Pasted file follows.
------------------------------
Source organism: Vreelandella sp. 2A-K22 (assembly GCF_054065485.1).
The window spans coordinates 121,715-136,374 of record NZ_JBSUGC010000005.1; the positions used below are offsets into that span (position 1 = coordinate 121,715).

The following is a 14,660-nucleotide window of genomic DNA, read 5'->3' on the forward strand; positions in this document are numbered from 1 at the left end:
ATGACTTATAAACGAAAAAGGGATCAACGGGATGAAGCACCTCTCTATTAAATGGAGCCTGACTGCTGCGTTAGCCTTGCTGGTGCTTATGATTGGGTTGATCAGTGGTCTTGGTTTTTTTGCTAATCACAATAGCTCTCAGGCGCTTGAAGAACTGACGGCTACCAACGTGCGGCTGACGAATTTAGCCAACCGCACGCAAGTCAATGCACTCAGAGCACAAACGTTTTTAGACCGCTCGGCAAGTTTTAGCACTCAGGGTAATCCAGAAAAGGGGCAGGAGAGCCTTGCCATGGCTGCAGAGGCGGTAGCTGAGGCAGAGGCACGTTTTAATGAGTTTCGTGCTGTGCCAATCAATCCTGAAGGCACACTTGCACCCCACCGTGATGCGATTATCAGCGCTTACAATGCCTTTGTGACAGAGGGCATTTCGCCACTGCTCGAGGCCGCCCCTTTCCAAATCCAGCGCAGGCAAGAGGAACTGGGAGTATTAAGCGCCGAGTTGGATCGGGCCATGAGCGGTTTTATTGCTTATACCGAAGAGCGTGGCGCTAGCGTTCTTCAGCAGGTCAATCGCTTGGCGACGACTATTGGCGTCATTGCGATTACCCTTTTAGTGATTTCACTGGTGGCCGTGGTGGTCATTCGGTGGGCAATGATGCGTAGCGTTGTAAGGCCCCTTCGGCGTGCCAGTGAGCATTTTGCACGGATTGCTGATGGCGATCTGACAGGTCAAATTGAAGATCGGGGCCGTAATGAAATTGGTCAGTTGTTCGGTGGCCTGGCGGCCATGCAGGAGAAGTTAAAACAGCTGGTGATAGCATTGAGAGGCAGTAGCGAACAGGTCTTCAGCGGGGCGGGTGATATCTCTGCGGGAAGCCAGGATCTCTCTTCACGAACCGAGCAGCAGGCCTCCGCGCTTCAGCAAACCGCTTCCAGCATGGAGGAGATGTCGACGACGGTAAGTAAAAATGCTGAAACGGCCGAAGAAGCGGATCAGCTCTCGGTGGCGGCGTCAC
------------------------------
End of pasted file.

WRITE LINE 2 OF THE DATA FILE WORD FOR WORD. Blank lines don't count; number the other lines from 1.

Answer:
The window spans coordinates 121,715-136,374 of record NZ_JBSUGC010000005.1; the positions used below are offsets into that span (position 1 = coordinate 121,715).